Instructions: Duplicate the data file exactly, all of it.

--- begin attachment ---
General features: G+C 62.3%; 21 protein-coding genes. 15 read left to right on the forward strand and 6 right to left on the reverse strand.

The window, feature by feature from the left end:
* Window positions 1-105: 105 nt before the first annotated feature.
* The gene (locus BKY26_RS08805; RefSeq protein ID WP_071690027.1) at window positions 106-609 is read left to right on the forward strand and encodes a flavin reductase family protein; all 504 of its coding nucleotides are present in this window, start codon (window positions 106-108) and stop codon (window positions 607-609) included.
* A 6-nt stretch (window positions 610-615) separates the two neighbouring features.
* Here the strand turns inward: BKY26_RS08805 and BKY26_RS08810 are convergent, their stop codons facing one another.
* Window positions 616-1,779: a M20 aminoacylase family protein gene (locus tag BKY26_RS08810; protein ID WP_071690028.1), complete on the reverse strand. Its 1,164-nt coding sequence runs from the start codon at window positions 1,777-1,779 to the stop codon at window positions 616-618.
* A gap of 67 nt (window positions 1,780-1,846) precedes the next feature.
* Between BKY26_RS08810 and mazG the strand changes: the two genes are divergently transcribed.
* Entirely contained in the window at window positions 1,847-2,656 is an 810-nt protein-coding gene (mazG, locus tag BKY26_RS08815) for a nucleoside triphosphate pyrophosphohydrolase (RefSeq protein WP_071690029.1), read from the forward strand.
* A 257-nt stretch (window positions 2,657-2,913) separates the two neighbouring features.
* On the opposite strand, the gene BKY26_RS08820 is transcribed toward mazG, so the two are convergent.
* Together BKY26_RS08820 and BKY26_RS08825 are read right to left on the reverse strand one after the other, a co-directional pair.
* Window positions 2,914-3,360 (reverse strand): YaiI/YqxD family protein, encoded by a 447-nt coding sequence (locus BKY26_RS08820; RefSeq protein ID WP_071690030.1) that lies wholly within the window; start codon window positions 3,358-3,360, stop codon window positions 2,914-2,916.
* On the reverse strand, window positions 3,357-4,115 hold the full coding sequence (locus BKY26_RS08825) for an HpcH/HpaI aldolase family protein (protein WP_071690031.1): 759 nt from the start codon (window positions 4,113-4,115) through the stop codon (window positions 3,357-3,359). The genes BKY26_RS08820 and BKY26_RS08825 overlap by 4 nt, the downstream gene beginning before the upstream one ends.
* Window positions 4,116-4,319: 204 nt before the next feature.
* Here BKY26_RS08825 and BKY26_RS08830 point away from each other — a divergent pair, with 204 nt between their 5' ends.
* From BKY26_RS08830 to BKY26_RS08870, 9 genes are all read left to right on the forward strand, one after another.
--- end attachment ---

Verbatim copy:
General features: G+C 62.3%; 21 protein-coding genes. 15 read left to right on the forward strand and 6 right to left on the reverse strand.

The window, feature by feature from the left end:
* Window positions 1-105: 105 nt before the first annotated feature.
* The gene (locus BKY26_RS08805; RefSeq protein ID WP_071690027.1) at window positions 106-609 is read left to right on the forward strand and encodes a flavin reductase family protein; all 504 of its coding nucleotides are present in this window, start codon (window positions 106-108) and stop codon (window positions 607-609) included.
* A 6-nt stretch (window positions 610-615) separates the two neighbouring features.
* Here the strand turns inward: BKY26_RS08805 and BKY26_RS08810 are convergent, their stop codons facing one another.
* Window positions 616-1,779: a M20 aminoacylase family protein gene (locus tag BKY26_RS08810; protein ID WP_071690028.1), complete on the reverse strand. Its 1,164-nt coding sequence runs from the start codon at window positions 1,777-1,779 to the stop codon at window positions 616-618.
* A gap of 67 nt (window positions 1,780-1,846) precedes the next feature.
* Between BKY26_RS08810 and mazG the strand changes: the two genes are divergently transcribed.
* Entirely contained in the window at window positions 1,847-2,656 is an 810-nt protein-coding gene (mazG, locus tag BKY26_RS08815) for a nucleoside triphosphate pyrophosphohydrolase (RefSeq protein WP_071690029.1), read from the forward strand.
* A 257-nt stretch (window positions 2,657-2,913) separates the two neighbouring features.
* On the opposite strand, the gene BKY26_RS08820 is transcribed toward mazG, so the two are convergent.
* Together BKY26_RS08820 and BKY26_RS08825 are read right to left on the reverse strand one after the other, a co-directional pair.
* Window positions 2,914-3,360 (reverse strand): YaiI/YqxD family protein, encoded by a 447-nt coding sequence (locus BKY26_RS08820; RefSeq protein ID WP_071690030.1) that lies wholly within the window; start codon window positions 3,358-3,360, stop codon window positions 2,914-2,916.
* On the reverse strand, window positions 3,357-4,115 hold the full coding sequence (locus BKY26_RS08825) for an HpcH/HpaI aldolase family protein (protein WP_071690031.1): 759 nt from the start codon (window positions 4,113-4,115) through the stop codon (window positions 3,357-3,359). The genes BKY26_RS08820 and BKY26_RS08825 overlap by 4 nt, the downstream gene beginning before the upstream one ends.
* Window positions 4,116-4,319: 204 nt before the next feature.
* Here BKY26_RS08825 and BKY26_RS08830 point away from each other — a divergent pair, with 204 nt between their 5' ends.
* From BKY26_RS08830 to BKY26_RS08870, 9 genes are all read left to right on the forward strand, one after another.